On the Damascus Road

Law is irreversible. The mere fact that a thing is reversible proves it not to be law. That is exactly what Principle was saying to Paul on the day, when journeying from Jerusalem to Damascus, he heard the voice which said unto him, "It is hard for thee to kick against the pricks." Kicking against the pricks is, indeed, an occupation to be avoided. Therefore, it is well for men to learn what law is, and to strive to be obedient unto law. Until they do this, they are destined to a perpetual conflict with Truth, a conflict in which they must inevitably be worsted. The wise man realizes this, and endeavors industriously to put his house in order. For his house is simply the consciousness in which he dwells, and this consciousness will be spiritual or material, in accordance with his ordering of his thoughts.

What, therefore, a man thinks is the thing that matters, and this for the very simple reason that what he thinks is what he does. Every act must be thought before it can be given effect to. Therefore, it is the daily guarding of his thought which constitutes the protection which makes it impossible for temptation or suggestion to appeal to him. To say, then, that Spirit is all, and to act as if matter was all, is to make plain your disbelief in your own premises. No person who really knew that Spirit was all would put himself in the position of denying Spirit by acting unnecessarily materially. Of course, it is only little by little, as the individual grasps the meaning of the allness of Spirit, that he is able to order his thought, and consequently his life, so as to demonstrate his increasing understanding. "To stop eating, drinking, or being clothed materially," Mrs. Eddy writes, on page 254 of Science and Health, "before the spiritual facts of existence are gained step by step, is not legitimate. When we wait patiently on God and seek Truth righteously, He directs our path. Imperfect mortals grasp the ultimate of spiritual perfection slowly; but to begin aright and to continue the strife of demonstrating the great problem of being, is doing much." The aim of the individual, then, is to put off the carnal mind as quickly as may be by demonstrating the fact that the only Mind is the Mind of Christ. But when once this admission has been made, it is inadmissible to give more thought to matter than is temporarily inevitable. And so the battle with the flesh begins, the individual's daily effort to take up the cross, the denial of matter, and to walk in the footsteps of the Christ.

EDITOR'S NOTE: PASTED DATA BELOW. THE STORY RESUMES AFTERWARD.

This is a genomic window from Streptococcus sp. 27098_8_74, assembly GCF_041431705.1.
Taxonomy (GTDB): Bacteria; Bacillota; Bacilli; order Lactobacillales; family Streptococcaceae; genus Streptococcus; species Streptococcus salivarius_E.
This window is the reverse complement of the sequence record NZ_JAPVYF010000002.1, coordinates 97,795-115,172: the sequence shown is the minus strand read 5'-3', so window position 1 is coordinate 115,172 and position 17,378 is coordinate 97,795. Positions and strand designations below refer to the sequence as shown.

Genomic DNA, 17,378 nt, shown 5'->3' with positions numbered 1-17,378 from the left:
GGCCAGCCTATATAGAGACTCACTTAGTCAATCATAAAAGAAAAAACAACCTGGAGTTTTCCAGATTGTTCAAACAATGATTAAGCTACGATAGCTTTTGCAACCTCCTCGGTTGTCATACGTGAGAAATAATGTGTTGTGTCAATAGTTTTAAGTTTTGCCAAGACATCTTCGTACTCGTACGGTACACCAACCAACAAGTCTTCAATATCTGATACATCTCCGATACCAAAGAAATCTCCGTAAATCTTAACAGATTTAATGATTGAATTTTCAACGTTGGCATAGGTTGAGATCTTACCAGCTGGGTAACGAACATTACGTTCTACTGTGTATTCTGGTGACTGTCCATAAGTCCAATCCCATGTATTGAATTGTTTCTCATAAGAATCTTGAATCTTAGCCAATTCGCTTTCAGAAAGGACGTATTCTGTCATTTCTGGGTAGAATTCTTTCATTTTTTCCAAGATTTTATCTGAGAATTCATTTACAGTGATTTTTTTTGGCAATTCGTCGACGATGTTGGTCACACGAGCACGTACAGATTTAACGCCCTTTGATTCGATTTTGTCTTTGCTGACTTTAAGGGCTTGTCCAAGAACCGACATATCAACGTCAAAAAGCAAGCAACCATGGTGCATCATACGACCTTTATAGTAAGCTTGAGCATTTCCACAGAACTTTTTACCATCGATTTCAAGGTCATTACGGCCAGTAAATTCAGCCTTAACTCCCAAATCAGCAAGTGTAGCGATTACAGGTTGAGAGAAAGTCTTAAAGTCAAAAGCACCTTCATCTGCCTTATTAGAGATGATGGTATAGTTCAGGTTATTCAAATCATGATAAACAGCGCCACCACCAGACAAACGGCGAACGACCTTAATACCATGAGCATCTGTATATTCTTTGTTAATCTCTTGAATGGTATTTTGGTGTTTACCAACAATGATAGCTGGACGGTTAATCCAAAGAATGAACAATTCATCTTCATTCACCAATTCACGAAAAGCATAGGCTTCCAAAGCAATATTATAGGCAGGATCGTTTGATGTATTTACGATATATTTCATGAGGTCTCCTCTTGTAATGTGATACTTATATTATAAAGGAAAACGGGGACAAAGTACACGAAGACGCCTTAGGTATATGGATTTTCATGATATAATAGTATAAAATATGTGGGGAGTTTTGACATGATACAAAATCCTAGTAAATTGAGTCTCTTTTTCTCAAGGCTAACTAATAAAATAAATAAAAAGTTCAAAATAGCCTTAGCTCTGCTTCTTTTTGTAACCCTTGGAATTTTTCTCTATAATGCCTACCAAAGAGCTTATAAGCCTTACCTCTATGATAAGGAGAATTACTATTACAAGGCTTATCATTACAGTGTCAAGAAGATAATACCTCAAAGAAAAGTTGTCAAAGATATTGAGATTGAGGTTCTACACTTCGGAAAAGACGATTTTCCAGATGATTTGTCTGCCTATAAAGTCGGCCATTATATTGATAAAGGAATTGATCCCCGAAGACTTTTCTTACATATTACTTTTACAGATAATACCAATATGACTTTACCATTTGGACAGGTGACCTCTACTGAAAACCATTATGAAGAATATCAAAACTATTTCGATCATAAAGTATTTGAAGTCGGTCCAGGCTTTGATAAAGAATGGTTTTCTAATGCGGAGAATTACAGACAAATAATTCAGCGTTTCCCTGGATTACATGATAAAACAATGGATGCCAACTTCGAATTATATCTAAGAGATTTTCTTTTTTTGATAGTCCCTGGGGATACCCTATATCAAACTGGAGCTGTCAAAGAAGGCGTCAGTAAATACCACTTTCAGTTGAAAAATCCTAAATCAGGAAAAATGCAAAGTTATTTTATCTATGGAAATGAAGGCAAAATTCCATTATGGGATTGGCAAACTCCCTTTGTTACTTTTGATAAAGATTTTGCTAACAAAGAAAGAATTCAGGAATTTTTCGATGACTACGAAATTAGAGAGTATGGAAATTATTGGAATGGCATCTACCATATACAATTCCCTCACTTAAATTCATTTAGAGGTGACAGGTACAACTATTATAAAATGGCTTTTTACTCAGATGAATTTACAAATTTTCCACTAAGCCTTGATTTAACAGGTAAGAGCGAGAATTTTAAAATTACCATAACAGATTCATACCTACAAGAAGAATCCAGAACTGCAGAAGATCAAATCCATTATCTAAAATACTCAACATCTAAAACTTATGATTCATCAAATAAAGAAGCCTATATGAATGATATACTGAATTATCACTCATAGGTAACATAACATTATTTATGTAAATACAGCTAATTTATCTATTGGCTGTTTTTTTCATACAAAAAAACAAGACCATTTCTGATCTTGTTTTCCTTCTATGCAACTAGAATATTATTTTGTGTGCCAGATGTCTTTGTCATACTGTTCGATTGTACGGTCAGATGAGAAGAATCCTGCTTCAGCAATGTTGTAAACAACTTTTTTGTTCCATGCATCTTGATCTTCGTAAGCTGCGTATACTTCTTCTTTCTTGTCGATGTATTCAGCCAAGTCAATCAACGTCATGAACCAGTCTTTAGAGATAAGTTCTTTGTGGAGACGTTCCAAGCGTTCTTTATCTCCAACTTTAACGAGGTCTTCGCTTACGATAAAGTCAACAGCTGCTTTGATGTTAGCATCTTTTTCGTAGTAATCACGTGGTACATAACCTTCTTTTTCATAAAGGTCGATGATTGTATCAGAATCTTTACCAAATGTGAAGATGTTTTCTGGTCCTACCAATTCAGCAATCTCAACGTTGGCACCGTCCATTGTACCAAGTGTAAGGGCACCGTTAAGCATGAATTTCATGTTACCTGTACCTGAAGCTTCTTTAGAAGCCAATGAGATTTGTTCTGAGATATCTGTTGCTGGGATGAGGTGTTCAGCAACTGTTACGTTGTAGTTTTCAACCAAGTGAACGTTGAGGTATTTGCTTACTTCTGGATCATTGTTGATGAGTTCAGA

August 27, 1921

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